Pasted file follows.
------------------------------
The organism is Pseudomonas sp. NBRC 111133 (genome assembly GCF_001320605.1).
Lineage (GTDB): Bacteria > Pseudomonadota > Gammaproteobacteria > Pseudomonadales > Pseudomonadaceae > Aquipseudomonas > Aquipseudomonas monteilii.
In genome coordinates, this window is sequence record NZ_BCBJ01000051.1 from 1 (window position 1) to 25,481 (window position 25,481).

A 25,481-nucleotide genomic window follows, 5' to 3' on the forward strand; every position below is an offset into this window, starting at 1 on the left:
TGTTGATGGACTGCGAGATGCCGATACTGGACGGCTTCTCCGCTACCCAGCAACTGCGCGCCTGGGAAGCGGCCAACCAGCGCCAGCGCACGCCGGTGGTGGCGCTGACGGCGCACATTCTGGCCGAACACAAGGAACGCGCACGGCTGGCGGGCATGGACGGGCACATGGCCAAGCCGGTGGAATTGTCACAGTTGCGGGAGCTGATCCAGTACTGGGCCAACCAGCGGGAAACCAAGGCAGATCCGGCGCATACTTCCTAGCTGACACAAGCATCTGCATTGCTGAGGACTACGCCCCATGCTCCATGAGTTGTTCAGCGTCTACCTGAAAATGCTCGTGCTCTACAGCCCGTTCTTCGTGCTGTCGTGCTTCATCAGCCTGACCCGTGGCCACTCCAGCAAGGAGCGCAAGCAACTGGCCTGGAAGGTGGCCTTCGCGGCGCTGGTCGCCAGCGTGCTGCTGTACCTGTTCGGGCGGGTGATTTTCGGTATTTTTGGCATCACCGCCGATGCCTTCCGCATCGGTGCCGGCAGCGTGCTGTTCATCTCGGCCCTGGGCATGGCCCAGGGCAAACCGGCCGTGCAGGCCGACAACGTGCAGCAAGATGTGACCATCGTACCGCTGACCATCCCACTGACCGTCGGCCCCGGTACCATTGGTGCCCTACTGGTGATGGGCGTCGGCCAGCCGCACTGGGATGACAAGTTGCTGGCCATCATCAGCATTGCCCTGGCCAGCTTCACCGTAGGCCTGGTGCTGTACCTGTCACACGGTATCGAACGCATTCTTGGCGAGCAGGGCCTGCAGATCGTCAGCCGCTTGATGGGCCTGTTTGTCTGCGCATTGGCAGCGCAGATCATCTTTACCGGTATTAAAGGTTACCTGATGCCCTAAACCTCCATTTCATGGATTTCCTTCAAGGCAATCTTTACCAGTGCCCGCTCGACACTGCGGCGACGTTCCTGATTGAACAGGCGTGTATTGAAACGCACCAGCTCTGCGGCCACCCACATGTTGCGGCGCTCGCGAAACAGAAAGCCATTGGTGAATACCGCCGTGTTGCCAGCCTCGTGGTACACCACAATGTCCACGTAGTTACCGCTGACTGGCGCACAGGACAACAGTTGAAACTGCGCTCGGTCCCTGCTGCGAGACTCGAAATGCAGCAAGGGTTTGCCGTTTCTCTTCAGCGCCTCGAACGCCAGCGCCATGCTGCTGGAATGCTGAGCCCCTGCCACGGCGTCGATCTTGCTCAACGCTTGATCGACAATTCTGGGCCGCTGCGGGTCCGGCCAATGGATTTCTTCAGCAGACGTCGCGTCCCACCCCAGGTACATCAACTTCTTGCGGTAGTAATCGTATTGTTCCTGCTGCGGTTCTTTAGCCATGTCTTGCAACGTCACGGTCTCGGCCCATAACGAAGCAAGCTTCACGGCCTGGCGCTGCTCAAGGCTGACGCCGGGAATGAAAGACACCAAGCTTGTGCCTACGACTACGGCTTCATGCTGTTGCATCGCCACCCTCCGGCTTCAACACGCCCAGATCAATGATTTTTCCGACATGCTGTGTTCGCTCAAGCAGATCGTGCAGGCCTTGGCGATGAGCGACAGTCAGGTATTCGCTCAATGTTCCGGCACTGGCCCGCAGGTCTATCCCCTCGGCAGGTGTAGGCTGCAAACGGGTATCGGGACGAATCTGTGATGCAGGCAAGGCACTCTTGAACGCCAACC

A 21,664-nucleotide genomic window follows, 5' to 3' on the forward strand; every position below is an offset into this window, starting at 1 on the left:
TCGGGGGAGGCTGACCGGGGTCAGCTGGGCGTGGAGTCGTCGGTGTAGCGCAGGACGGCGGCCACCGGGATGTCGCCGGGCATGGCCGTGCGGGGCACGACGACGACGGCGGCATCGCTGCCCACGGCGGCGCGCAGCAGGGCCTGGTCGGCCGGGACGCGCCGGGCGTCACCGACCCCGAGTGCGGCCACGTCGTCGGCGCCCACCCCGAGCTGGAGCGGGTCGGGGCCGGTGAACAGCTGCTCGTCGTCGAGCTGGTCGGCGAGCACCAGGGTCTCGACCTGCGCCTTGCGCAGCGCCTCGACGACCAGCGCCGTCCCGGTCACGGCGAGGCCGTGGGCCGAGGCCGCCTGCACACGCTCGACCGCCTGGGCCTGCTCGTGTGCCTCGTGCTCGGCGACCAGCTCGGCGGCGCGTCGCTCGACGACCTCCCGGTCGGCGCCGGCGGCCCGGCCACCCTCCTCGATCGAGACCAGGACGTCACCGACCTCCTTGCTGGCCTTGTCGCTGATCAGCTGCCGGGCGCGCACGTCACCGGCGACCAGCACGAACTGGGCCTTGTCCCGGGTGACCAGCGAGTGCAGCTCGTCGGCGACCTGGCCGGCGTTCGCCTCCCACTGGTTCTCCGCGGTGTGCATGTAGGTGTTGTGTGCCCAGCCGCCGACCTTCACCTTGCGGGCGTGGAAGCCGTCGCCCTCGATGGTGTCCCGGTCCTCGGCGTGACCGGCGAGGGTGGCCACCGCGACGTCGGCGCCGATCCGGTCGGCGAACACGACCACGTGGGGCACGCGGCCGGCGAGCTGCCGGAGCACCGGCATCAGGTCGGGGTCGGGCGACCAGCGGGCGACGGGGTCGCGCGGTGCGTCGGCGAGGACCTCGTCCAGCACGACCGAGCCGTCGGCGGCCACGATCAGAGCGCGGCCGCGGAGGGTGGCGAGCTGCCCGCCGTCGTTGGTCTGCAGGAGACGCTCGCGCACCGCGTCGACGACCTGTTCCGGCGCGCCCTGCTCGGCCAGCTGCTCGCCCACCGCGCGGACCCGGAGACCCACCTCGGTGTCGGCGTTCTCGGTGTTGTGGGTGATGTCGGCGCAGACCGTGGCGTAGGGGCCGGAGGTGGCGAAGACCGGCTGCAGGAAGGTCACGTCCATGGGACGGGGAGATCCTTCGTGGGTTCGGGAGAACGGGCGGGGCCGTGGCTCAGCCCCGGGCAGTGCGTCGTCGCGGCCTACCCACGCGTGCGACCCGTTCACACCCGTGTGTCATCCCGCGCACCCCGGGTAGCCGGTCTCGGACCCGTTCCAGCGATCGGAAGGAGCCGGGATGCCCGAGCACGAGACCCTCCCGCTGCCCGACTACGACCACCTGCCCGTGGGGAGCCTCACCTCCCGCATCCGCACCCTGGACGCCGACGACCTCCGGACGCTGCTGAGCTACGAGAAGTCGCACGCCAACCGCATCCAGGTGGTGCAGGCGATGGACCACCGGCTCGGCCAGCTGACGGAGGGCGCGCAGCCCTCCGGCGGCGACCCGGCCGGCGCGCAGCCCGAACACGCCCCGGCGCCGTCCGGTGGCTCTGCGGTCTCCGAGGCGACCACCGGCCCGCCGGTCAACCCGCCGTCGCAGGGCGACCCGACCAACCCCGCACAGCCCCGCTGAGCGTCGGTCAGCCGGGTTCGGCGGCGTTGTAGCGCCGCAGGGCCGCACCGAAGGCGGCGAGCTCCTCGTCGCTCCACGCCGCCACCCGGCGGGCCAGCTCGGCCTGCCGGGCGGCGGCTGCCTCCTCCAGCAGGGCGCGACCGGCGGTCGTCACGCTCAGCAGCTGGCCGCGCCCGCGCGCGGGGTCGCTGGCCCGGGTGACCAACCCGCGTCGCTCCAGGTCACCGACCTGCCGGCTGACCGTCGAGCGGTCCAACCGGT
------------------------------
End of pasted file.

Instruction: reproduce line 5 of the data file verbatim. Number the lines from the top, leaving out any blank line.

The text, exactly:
TGTTGATGGACTGCGAGATGCCGATACTGGACGGCTTCTCCGCTACCCAGCAACTGCGCGCCTGGGAAGCGGCCAACCAGCGCCAGCGCACGCCGGTGGTGGCGCTGACGGCGCACATTCTGGCCGAACACAAGGAACGCGCACGGCTGGCGGGCATGGACGGGCACATGGCCAAGCCGGTGGAATTGTCACAGTTGCGGGAGCTGATCCAGTACTGGGCCAACCAGCGGGAAACCAAGGCAGATCCGGCGCATACTTCCTAGCTGACACAAGCATCTGCATTGCTGAGGACTACGCCCCATGCTCCATGAGTTGTTCAGCGTCTACCTGAAAATGCTCGTGCTCTACAGCCCGTTCTTCGTGCTGTCGTGCTTCATCAGCCTGACCCGTGGCCACTCCAGCAAGGAGCGCAAGCAACTGGCCTGGAAGGTGGCCTTCGCGGCGCTGGTCGCCAGCGTGCTGCTGTACCTGTTCGGGCGGGTGATTTTCGGTATTTTTGGCATCACCGCCGATGCCTTCCGCATCGGTGCCGGCAGCGTGCTGTTCATCTCGGCCCTGGGCATGGCCCAGGGCAAACCGGCCGTGCAGGCCGACAACGTGCAGCAAGATGTGACCATCGTACCGCTGACCATCCCACTGACCGTCGGCCCCGGTACCATTGGTGCCCTACTGGTGATGGGCGTCGGCCAGCCGCACTGGGATGACAAGTTGCTGGCCATCATCAGCATTGCCCTGGCCAGCTTCACCGTAGGCCTGGTGCTGTACCTGTCACACGGTATCGAACGCATTCTTGGCGAGCAGGGCCTGCAGATCGTCAGCCGCTTGATGGGCCTGTTTGTCTGCGCATTGGCAGCGCAGATCATCTTTACCGGTATTAAAGGTTACCTGATGCCCTAAACCTCCATTTCATGGATTTCCTTCAAGGCAATCTTTACCAGTGCCCGCTCGACACTGCGGCGACGTTCCTGATTGAACAGGCGTGTATTGAAACGCACCAGCTCTGCGGCCACCCACATGTTGCGGCGCTCGCGAAACAGAAAGCCATTGGTGAATACCGCCGTGTTGCCAGCCTCGTGGTACACCACAATGTCCACGTAGTTACCGCTGACTGGCGCACAGGACAACAGTTGAAACTGCGCTCGGTCCCTGCTGCGAGACTCGAAATGCAGCAAGGGTTTGCCGTTTCTCTTCAGCGCCTCGAACGCCAGCGCCATGCTGCTGGAATGCTGAGCCCCTGCCACGGCGTCGATCTTGCTCAACGCTTGATCGACAATTCTGGGCCGCTGCGGGTCCGGCCAATGGATTTCTTCAGCAGACGTCGCGTCCCACCCCAGGTACATCAACTTCTTGCGGTAGTAATCGTATTGTTCCTGCTGCGGTTCTTTAGCCATGTCTTGCAACGTCACGGTCTCGGCCCATAACGAAGCAAGCTTCACGGCCTGGCGCTGCTCAAGGCTGACGCCGGGAATGAAAGACACCAAGCTTGTGCCTACGACTACGGCTTCATGCTGTTGCATCGCCACCCTCCGGCTTCAACACGCCCAGATCAATGATTTTTCCGACATGCTGTGTTCGCTCAAGCAGATCGTGCAGGCCTTGGCGATGAGCGACAGTCAGGTATTCGCTCAATGTTCCGGCACTGGCCCGCAGGTCTATCCCCTCGGCAGGTGTAGGCTGCAAACGGGTATCGGGACGAATCTGTGATGCAGGCAAGGCACTCTTGAACGCCAACC